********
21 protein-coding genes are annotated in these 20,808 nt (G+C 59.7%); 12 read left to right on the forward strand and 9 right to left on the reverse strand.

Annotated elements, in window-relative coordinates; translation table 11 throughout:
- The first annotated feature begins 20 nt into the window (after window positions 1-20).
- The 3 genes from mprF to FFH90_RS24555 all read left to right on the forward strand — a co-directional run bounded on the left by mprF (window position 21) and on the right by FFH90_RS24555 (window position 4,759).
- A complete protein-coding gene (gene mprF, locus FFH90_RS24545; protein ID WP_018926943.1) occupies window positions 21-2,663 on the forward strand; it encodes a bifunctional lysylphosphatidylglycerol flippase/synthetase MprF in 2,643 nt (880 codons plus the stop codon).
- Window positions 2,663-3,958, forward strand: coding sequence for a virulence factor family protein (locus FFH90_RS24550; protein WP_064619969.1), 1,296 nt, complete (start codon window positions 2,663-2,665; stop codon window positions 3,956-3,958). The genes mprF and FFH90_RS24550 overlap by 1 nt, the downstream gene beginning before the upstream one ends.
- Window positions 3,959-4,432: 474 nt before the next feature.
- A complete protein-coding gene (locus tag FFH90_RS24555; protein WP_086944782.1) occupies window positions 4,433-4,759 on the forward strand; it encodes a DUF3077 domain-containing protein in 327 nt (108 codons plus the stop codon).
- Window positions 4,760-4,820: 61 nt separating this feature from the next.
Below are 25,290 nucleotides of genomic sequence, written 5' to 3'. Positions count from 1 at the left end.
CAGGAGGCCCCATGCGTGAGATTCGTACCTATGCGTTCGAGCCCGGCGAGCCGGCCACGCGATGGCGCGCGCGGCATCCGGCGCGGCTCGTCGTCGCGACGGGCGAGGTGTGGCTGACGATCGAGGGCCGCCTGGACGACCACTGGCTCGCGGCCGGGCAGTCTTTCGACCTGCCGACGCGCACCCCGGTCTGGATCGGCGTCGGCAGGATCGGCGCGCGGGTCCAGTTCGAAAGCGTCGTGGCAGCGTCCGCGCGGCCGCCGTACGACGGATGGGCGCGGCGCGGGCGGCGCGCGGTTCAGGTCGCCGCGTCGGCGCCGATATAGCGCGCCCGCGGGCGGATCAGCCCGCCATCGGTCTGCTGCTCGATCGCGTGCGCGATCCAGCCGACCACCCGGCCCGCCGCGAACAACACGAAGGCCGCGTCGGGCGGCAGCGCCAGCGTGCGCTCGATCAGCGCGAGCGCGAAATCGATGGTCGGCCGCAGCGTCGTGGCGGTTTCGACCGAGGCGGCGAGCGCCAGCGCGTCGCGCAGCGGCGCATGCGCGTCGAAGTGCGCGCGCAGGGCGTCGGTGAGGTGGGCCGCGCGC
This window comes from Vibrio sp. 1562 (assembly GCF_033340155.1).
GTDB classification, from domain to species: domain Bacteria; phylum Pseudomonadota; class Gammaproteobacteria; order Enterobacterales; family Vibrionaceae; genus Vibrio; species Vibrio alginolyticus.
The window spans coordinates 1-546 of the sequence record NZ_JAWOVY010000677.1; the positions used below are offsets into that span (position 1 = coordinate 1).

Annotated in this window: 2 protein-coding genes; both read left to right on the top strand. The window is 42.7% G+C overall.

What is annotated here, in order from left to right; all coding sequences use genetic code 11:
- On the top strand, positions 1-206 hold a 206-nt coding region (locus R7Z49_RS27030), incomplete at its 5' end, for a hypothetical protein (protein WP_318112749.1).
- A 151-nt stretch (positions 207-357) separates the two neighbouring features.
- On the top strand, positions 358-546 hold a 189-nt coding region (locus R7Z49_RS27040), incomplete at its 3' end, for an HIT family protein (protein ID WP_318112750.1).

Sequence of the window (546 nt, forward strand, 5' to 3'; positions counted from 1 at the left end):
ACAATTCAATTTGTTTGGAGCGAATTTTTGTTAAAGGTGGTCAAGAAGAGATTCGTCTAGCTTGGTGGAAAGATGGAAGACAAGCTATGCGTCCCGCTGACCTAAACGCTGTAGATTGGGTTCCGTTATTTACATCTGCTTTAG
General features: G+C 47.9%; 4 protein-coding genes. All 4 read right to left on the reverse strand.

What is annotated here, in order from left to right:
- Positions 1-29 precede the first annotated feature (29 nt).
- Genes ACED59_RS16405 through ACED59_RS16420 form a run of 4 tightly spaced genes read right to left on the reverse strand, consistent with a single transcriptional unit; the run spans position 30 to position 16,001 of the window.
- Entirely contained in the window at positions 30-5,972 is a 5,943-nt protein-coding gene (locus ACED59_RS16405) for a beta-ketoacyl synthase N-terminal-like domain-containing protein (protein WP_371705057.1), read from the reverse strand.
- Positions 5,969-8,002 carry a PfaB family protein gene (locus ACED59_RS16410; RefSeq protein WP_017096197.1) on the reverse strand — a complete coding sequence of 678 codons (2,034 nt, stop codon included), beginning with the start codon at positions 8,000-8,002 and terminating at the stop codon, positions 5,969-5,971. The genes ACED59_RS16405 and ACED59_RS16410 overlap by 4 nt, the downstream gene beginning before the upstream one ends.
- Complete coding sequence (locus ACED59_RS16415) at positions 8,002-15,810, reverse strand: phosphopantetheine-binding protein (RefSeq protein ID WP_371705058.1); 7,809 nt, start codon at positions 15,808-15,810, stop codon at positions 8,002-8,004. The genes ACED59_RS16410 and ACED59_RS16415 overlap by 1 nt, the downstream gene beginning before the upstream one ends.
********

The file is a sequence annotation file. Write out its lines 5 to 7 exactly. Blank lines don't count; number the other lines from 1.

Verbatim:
- A complete protein-coding gene (gene mprF, locus FFH90_RS24545; protein ID WP_018926943.1) occupies window positions 21-2,663 on the forward strand; it encodes a bifunctional lysylphosphatidylglycerol flippase/synthetase MprF in 2,643 nt (880 codons plus the stop codon).
- Window positions 2,663-3,958, forward strand: coding sequence for a virulence factor family protein (locus FFH90_RS24550; protein WP_064619969.1), 1,296 nt, complete (start codon window positions 2,663-2,665; stop codon window positions 3,956-3,958). The genes mprF and FFH90_RS24550 overlap by 1 nt, the downstream gene beginning before the upstream one ends.
- Window positions 3,959-4,432: 474 nt before the next feature.